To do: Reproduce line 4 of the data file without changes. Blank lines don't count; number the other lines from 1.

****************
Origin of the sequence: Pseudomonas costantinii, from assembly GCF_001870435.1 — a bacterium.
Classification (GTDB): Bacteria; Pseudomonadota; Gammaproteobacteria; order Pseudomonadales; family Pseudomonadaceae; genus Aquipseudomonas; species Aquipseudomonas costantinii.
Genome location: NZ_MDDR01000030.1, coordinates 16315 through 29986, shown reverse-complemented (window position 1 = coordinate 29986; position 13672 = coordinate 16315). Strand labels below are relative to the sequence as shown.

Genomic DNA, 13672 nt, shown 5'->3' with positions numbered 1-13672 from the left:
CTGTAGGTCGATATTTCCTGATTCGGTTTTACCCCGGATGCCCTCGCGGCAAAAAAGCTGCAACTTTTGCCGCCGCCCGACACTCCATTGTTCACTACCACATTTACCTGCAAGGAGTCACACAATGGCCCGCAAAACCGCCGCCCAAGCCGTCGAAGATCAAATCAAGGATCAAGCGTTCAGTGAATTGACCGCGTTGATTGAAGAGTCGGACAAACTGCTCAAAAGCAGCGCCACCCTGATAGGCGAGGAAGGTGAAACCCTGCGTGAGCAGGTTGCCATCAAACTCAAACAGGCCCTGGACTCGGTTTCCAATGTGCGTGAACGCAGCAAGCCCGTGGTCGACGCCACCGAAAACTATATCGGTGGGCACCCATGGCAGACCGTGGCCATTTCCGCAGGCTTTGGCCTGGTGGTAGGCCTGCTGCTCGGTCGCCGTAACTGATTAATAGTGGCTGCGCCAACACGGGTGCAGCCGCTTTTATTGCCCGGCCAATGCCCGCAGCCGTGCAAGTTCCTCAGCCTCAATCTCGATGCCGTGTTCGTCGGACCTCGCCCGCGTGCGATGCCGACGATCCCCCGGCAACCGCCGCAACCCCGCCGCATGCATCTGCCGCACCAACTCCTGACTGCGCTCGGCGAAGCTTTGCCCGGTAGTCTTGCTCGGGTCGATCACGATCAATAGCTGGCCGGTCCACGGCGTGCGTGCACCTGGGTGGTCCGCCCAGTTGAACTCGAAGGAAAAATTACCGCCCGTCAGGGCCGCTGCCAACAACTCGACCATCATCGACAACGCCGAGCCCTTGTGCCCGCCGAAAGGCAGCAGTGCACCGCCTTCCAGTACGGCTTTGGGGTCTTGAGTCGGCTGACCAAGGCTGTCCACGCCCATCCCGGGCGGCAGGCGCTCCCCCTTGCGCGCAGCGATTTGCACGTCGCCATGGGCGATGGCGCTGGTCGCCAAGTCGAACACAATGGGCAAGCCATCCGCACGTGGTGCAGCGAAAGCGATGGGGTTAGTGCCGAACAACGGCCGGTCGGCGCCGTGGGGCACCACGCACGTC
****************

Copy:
Genomic DNA, 13672 nt, shown 5'->3' with positions numbered 1-13672 from the left: